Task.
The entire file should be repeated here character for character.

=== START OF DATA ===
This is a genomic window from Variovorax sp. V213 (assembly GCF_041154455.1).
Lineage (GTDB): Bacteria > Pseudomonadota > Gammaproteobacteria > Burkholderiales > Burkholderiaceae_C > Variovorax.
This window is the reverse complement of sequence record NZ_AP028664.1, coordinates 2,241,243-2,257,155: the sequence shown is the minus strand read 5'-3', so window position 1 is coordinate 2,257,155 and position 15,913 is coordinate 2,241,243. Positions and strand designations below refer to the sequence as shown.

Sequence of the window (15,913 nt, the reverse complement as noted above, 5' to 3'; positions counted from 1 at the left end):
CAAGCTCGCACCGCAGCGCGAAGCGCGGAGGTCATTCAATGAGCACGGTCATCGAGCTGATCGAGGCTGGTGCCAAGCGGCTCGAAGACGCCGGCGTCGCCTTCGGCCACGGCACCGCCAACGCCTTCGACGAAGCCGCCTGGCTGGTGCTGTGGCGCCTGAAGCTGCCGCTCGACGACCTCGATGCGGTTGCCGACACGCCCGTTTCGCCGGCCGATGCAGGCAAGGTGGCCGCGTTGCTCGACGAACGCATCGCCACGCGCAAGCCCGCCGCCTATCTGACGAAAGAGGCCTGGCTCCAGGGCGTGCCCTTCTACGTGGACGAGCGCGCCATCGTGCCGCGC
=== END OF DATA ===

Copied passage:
This is a genomic window from Variovorax sp. V213 (assembly GCF_041154455.1).
Lineage (GTDB): Bacteria > Pseudomonadota > Gammaproteobacteria > Burkholderiales > Burkholderiaceae_C > Variovorax.
This window is the reverse complement of sequence record NZ_AP028664.1, coordinates 2,241,243-2,257,155: the sequence shown is the minus strand read 5'-3', so window position 1 is coordinate 2,257,155 and position 15,913 is coordinate 2,241,243. Positions and strand designations below refer to the sequence as shown.

Sequence of the window (15,913 nt, the reverse complement as noted above, 5' to 3'; positions counted from 1 at the left end):
CAAGCTCGCACCGCAGCGCGAAGCGCGGAGGTCATTCAATGAGCACGGTCATCGAGCTGATCGAGGCTGGTGCCAAGCGGCTCGAAGACGCCGGCGTCGCCTTCGGCCACGGCACCGCCAACGCCTTCGACGAAGCCGCCTGGCTGGTGCTGTGGCGCCTGAAGCTGCCGCTCGACGACCTCGATGCGGTTGCCGACACGCCCGTTTCGCCGGCCGATGCAGGCAAGGTGGCCGCGTTGCTCGACGAACGCATCGCCACGCGCAAGCCCGCCGCCTATCTGACGAAAGAGGCCTGGCTCCAGGGCGTGCCCTTCTACGTGGACGAGCGCGCCATCGTGCCGCGC